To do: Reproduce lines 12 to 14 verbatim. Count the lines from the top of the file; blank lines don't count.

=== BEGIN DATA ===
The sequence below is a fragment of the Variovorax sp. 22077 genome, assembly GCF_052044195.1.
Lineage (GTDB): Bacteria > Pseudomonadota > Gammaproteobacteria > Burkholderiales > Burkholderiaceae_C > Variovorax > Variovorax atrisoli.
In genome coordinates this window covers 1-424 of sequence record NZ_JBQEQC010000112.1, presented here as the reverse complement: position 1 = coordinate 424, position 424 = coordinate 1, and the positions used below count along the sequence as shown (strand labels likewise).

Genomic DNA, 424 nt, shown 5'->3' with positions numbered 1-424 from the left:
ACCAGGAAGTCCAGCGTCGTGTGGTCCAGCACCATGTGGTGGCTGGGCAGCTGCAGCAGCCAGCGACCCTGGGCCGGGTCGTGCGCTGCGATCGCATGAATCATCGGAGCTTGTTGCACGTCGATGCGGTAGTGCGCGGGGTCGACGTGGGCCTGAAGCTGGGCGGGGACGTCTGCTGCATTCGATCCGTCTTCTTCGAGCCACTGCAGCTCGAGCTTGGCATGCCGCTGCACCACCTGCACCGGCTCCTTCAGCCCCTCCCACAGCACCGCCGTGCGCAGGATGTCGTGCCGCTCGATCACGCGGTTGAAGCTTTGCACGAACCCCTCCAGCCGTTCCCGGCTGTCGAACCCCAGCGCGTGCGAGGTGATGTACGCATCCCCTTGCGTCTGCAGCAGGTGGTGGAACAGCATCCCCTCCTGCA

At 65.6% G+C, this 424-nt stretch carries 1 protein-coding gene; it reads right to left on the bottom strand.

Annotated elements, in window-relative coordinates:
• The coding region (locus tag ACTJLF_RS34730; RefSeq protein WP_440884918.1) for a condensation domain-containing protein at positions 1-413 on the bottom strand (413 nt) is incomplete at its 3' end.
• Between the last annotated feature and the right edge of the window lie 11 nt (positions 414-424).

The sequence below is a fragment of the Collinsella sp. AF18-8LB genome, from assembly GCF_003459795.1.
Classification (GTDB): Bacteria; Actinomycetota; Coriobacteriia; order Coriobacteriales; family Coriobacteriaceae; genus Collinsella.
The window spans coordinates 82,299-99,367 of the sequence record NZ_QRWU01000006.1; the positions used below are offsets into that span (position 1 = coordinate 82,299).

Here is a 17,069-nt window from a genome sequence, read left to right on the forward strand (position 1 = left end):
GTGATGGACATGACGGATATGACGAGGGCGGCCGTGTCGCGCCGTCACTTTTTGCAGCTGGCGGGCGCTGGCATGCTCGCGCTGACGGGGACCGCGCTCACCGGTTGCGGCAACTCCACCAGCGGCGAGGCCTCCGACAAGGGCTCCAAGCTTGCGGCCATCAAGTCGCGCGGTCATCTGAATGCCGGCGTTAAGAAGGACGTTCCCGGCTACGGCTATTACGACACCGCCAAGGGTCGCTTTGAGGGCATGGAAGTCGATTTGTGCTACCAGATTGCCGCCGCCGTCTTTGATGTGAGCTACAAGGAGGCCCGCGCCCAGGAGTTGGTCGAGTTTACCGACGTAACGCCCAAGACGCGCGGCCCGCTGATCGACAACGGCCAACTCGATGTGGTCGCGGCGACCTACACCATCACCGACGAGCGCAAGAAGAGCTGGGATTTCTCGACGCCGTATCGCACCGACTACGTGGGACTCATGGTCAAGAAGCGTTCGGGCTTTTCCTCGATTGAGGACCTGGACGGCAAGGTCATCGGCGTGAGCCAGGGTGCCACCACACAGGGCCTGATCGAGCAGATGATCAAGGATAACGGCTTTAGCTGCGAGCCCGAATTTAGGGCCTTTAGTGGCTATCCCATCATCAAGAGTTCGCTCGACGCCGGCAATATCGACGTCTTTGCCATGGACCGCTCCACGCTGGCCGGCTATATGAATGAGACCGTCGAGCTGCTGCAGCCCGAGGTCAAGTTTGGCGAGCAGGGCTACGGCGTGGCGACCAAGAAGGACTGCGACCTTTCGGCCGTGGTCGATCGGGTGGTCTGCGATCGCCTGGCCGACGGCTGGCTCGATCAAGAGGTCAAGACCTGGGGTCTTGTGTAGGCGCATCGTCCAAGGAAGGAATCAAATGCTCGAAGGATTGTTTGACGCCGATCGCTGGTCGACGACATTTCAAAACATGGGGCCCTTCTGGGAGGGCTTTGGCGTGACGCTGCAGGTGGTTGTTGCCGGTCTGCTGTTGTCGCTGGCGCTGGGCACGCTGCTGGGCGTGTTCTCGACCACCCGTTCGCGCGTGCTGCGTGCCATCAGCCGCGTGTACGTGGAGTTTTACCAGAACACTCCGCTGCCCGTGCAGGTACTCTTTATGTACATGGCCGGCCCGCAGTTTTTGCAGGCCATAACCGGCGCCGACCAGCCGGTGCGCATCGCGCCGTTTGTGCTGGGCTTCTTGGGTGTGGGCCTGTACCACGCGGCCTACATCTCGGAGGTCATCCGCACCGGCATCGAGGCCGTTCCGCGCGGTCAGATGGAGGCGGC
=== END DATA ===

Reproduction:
The window spans coordinates 82,299-99,367 of the sequence record NZ_QRWU01000006.1; the positions used below are offsets into that span (position 1 = coordinate 82,299).

Here is a 17,069-nt window from a genome sequence, read left to right on the forward strand (position 1 = left end):
GTGATGGACATGACGGATATGACGAGGGCGGCCGTGTCGCGCCGTCACTTTTTGCAGCTGGCGGGCGCTGGCATGCTCGCGCTGACGGGGACCGCGCTCACCGGTTGCGGCAACTCCACCAGCGGCGAGGCCTCCGACAAGGGCTCCAAGCTTGCGGCCATCAAGTCGCGCGGTCATCTGAATGCCGGCGTTAAGAAGGACGTTCCCGGCTACGGCTATTACGACACCGCCAAGGGTCGCTTTGAGGGCATGGAAGTCGATTTGTGCTACCAGATTGCCGCCGCCGTCTTTGATGTGAGCTACAAGGAGGCCCGCGCCCAGGAGTTGGTCGAGTTTACCGACGTAACGCCCAAGACGCGCGGCCCGCTGATCGACAACGGCCAACTCGATGTGGTCGCGGCGACCTACACCATCACCGACGAGCGCAAGAAGAGCTGGGATTTCTCGACGCCGTATCGCACCGACTACGTGGGACTCATGGTCAAGAAGCGTTCGGGCTTTTCCTCGATTGAGGACCTGGACGGCAAGGTCATCGGCGTGAGCCAGGGTGCCACCACACAGGGCCTGATCGAGCAGATGATCAAGGATAACGGCTTTAGCTGCGAGCCCGAATTTAGGGCCTTTAGTGGCTATCCCATCATCAAGAGTTCGCTCGACGCCGGCAATATCGACGTCTTTGCCATGGACCGCTCCACGCTGGCCGGCTATATGAATGAGACCGTCGAGCTGCTGCAGCCCGAGGTCAAGTTTGGCGAGCAGGGCTACGGCGTGGCGACCAAGAAGGACTGCGACCTTTCGGCCGTGGTCGATCGGGTGGTCTGCGATCGCCTGGCCGACGGCTGGCTCGATCAAGAGGTCAAGACCTGGGGTCTTGTGTAGGCGCATCGTCCAAGGAAGGAATCAAATGCTCGAAGGATTGTTTGACGCCGATCGCTGGTCGACGACATTTCAAAACATGGGGCCCTTCTGGGAGGGCTTTGGCGTGACGCTGCAGGTGGTTGTTGCCGGTCTGCTGTTGTCGCTGGCGCTGGGCACGCTGCTGGGCGTGTTCTCGACCACCCGTTCGCGCGTGCTGCGTGCCATCAGCCGCGTGTACGTGGAGTTTTACCAGAACACTCCGCTGCCCGTGCAGGTACTCTTTATGTACATGGCCGGCCCGCAGTTTTTGCAGGCCATAACCGGCGCCGACCAGCCGGTGCGCATCGCGCCGTTTGTGCTGGGCTTCTTGGGTGTGGGCCTGTACCACGCGGCCTACATCTCGGAGGTCATCCGCACCGGCATCGAGGCCGTTCCGCGCGGTCAGATGGAGGCGGC